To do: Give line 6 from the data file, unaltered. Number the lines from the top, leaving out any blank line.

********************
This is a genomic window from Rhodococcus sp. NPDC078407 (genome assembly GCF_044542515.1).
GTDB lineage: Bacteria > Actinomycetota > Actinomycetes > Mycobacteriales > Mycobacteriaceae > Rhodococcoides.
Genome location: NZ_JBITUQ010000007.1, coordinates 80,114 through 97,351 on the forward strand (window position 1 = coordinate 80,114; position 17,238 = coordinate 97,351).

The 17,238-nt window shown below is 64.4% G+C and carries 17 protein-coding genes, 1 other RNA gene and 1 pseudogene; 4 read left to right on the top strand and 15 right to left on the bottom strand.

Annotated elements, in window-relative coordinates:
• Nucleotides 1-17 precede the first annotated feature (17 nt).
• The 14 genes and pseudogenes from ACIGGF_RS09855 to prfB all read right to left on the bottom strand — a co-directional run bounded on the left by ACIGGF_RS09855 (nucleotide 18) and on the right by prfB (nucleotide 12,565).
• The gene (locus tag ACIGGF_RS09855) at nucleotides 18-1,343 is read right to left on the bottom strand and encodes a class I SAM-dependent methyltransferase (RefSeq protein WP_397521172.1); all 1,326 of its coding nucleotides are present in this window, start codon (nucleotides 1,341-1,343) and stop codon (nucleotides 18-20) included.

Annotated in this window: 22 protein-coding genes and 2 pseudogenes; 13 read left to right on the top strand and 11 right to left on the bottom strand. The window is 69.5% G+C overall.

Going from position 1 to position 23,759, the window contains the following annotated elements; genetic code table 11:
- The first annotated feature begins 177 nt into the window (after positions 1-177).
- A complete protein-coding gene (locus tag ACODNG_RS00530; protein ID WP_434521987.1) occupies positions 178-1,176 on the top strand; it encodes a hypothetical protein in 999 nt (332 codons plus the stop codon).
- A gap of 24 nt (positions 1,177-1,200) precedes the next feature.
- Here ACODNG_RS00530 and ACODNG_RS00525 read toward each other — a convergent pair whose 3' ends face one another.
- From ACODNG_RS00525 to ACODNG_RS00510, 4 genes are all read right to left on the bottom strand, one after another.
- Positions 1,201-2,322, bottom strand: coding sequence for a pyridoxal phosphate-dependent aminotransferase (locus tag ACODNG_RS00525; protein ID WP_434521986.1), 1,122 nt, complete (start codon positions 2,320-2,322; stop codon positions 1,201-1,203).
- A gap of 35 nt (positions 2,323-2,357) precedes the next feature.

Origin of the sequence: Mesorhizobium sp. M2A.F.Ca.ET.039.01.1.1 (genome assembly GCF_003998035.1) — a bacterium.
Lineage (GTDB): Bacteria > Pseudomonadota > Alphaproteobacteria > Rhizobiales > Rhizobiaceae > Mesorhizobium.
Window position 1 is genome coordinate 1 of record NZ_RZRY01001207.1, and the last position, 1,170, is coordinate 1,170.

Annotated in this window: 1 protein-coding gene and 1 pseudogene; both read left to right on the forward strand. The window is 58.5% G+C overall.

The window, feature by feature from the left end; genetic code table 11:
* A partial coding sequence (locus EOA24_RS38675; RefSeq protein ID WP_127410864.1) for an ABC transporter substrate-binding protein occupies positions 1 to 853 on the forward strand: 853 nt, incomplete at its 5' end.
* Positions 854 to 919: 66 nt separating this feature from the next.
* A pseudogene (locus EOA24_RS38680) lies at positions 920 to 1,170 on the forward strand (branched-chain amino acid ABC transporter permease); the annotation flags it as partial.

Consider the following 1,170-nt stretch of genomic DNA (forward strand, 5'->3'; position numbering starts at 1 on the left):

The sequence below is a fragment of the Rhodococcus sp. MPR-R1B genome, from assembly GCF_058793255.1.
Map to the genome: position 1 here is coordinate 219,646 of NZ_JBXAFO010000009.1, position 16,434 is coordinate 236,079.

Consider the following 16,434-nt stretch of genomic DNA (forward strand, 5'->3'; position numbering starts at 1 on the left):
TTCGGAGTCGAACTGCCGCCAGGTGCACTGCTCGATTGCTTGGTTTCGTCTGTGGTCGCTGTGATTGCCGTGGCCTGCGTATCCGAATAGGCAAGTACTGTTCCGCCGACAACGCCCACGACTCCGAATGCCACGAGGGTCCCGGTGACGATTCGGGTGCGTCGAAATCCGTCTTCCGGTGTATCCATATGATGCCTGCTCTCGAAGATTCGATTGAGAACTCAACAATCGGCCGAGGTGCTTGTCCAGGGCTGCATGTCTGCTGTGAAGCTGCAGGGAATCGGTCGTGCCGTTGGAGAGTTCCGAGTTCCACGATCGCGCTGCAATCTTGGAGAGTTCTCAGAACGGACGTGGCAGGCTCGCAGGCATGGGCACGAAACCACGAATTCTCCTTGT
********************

• Nucleotides 1-17 precede the first annotated feature (17 nt).